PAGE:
Measurement, Motivation and Management
As only the second woman in 825 years to be elected Lord Mayor of London, Dame Fiona Woolf DBE seized the obvious opportunity to promote diversity and inclusion and was wonderfully supported by a collaboration of some 35 businesses and professional service firms in the City and outside. During her year in office (2014-14), their logos were seen on three buses with the slogan “Dedicated to Diversity” and the programme was called the “Power of Diversity”.
In preparation for her mayoral year, Dame Fiona did a great deal of listening. Her conversations revealed that there was a real sense of frustration that the considerable efforts over lengthy periods of time were not achieving the results that everyone had expected.
Having worked on the diversity and inclusion agenda since the 1970s she says she had often felt that she must be onthe crest of a wave but, somehow it never got up the beach!
The many surveys, meetings and events in preparation for and during the Power of Diversity programme revealed three remarkable statistics – 87% said they could detect very little being achieved, 84% said “my senior leaders are doing all the right things” but only 27% said “and I feel
under some sort of pressure to do something about it too”.
As a result, the City of London Corporation decided to explore the gap between the perception of senior leader activity and the effective activity throughout the entire organisation. The focus was on motivation, measurement and management.
The following text is taken from the Report’s Executive Summary.
The City of London is a world leader because it can attract diverse talent from around the world. We know that businesses which make diverse people feel included tend to perform better on a wider range of measures. In 2013 the Power of Diversity programme was established to explore how businesses in the City could harness the advantages of diversity.
We found 87% of business people in the City surveyed didn’t think that their company’s efforts on diversity and inclusion were having any impact at all. 84% of employees agreed that their company made a commitment from the very top to create a diverse and inclusive work environment, yet only 15% of mid-level managers felt their leader’s actions were consistent with their words. Only 27% felt they were responsible for or empowered to implement a diversity and inclusion strategy. Senior leaders in the City were committed to diversity, but this wasn’t being translated into practice.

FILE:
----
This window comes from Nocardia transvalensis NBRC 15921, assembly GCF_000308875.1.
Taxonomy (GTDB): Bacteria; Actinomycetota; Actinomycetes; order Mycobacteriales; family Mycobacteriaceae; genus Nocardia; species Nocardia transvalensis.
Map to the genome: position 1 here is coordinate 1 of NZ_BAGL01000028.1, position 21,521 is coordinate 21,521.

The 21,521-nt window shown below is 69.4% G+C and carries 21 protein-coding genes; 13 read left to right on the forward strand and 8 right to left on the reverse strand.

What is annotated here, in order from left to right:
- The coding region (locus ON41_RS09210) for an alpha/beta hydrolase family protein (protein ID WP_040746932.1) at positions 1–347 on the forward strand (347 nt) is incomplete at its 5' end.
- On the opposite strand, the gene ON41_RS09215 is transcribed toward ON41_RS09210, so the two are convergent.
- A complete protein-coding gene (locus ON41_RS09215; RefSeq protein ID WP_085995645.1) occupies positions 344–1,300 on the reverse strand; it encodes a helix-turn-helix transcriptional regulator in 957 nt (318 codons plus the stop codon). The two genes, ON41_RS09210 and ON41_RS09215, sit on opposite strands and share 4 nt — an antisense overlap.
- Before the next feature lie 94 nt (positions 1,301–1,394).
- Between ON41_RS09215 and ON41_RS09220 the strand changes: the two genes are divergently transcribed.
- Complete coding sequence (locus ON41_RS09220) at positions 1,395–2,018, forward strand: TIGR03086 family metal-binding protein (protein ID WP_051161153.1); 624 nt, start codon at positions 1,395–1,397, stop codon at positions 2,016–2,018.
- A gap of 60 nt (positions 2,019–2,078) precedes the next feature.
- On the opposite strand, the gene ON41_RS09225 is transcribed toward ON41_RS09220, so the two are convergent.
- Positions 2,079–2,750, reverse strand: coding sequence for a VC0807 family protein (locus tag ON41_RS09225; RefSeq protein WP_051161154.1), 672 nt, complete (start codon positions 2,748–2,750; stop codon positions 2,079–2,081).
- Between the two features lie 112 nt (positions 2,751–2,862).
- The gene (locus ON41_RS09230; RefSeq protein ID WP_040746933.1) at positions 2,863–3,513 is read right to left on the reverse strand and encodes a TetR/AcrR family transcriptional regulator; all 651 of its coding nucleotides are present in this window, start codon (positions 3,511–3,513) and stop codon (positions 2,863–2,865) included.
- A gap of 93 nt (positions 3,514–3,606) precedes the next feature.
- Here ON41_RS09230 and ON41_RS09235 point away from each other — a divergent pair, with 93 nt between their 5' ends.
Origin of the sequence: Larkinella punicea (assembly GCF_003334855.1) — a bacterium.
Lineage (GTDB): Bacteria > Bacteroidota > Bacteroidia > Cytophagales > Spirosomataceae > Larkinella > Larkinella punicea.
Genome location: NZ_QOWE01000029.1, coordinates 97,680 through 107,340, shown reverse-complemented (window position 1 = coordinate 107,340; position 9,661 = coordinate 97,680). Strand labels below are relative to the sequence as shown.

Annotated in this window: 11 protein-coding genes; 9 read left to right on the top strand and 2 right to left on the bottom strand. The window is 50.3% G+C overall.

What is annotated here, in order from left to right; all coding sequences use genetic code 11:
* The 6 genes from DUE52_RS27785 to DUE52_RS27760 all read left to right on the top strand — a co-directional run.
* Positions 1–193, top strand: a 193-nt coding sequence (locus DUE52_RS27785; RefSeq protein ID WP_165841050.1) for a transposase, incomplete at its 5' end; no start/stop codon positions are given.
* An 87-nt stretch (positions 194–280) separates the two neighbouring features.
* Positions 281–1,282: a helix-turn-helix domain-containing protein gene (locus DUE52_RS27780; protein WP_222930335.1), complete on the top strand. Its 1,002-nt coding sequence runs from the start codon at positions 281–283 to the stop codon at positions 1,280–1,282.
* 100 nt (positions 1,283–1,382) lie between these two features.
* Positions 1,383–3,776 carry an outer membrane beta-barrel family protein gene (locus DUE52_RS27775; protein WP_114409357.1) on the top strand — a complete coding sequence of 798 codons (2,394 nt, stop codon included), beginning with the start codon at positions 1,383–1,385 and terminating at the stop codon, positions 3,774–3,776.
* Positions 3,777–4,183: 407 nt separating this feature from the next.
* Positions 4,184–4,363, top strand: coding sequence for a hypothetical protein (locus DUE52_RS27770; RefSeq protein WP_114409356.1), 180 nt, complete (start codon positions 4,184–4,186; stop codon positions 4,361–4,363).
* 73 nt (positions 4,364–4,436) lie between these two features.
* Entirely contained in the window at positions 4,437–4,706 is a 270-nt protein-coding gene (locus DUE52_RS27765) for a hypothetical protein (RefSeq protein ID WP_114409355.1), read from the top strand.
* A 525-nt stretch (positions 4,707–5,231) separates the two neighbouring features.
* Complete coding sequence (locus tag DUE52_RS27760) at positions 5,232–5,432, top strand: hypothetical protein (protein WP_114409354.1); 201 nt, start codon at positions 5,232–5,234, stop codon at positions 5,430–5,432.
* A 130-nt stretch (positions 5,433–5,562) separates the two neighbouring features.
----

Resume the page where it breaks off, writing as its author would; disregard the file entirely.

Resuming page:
We set out to explore why good diversity and inclusion (D&I) strategies were not always being implemented. To discover why this was happening, we examined the D&I strategi es in fifteen leading City businesses. We also held focus groups with people involved with D&I at senior, middle and junior levels.
D&I strategies were being derailed by a lack of individual measures and disconnect with individual motivations. Although firms measured diversity in aggregate, they did not often measure what individual managers were doing to deliver on diversity strategies. When there were measures in place, they were only a tiny part of larger appraisal systems. We also found individual staff were motivated to take diversity seriously when it was championed from the top, when the motives were clear, and when the initiatives connect with their lived experience.
Firms were driven to take their D&I strategies seriously when clients de manded them to, when top management supported initiatives, when there were accreditation exercises, when there was international pressure and when diversity was built into the culture of the firm. Firms found diversity initiatives difficult to implement when they lacked a D&I strategy, they lacked HR systems to measure diversity, there were mergers and acquisitions which disrupted diversity initiatives, tokenism took hold and the wider culture undermined diversity and inclusion.
Recommendations – The Three “Ms”
To implement a diversity and inclusion strategy effectively, firms need to do three things – our three “Ms” – measurement, motivation and management.
First, they must ensure that their progress on D&I is measured. Firms must keep track of how they are doing on inclusion across all aspects of the employee life-cycle – from recruitment to exit. They also need to ensure those measures are used at the organisational and individual levels.
Second, firms need to ensure that D&I initiatives are properly motivated. This means driving people throughout the organisation to turn a D&I strategy into a reality. Firms can do this by making the case for D&I, getting support fr om the top, connecting it with client needs, harnessing individual problem solving by empowering individual teams to create ways to achieve diversity targets. Everyone can create opportunities to unleash the power of diversity by encouraging people from different backgrounds deliberately to work together demonstrating the benefits, encouraging social accountability, and, above all, by holding everyone to account.
Finally, firms must ensure that the D&I strategy is made into a day-to-day reality through good management. This requires firms to encourage their middle managers to move beyond transactional (work-focused) leadership and embrace inclusive leadership, to develop high quality relationships with all team members by developing their talent, and to match the preferred leadership styles of their followers.
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